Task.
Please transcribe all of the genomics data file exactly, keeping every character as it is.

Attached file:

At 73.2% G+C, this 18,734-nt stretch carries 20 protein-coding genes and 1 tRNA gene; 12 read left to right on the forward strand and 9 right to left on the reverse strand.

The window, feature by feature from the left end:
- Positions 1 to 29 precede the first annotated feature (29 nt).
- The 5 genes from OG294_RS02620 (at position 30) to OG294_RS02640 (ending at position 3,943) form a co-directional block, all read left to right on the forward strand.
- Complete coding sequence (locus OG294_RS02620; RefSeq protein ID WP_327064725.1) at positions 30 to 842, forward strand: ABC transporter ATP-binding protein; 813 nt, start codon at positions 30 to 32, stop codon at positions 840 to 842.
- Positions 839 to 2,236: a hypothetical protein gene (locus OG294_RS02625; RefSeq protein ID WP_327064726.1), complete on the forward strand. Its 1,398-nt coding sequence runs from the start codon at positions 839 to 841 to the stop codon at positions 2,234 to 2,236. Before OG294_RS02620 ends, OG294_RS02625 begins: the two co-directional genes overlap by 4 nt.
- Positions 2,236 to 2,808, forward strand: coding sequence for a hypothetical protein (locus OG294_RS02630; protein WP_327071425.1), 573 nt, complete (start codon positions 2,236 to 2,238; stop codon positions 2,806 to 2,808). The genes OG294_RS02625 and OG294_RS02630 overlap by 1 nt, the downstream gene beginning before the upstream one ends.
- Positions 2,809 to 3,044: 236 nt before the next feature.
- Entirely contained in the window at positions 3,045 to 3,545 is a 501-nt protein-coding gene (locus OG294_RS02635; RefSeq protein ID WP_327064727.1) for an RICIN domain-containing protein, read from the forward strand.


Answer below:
At 73.2% G+C, this 18,734-nt stretch carries 20 protein-coding genes and 1 tRNA gene; 12 read left to right on the forward strand and 9 right to left on the reverse strand.

The window, feature by feature from the left end:
- Positions 1 to 29 precede the first annotated feature (29 nt).
- The 5 genes from OG294_RS02620 (at position 30) to OG294_RS02640 (ending at position 3,943) form a co-directional block, all read left to right on the forward strand.
- Complete coding sequence (locus OG294_RS02620; RefSeq protein ID WP_327064725.1) at positions 30 to 842, forward strand: ABC transporter ATP-binding protein; 813 nt, start codon at positions 30 to 32, stop codon at positions 840 to 842.
- Positions 839 to 2,236: a hypothetical protein gene (locus OG294_RS02625; RefSeq protein ID WP_327064726.1), complete on the forward strand. Its 1,398-nt coding sequence runs from the start codon at positions 839 to 841 to the stop codon at positions 2,234 to 2,236. Before OG294_RS02620 ends, OG294_RS02625 begins: the two co-directional genes overlap by 4 nt.
- Positions 2,236 to 2,808, forward strand: coding sequence for a hypothetical protein (locus OG294_RS02630; protein WP_327071425.1), 573 nt, complete (start codon positions 2,236 to 2,238; stop codon positions 2,806 to 2,808). The genes OG294_RS02625 and OG294_RS02630 overlap by 1 nt, the downstream gene beginning before the upstream one ends.
- Positions 2,809 to 3,044: 236 nt before the next feature.
- Entirely contained in the window at positions 3,045 to 3,545 is a 501-nt protein-coding gene (locus OG294_RS02635; RefSeq protein ID WP_327064727.1) for an RICIN domain-containing protein, read from the forward strand.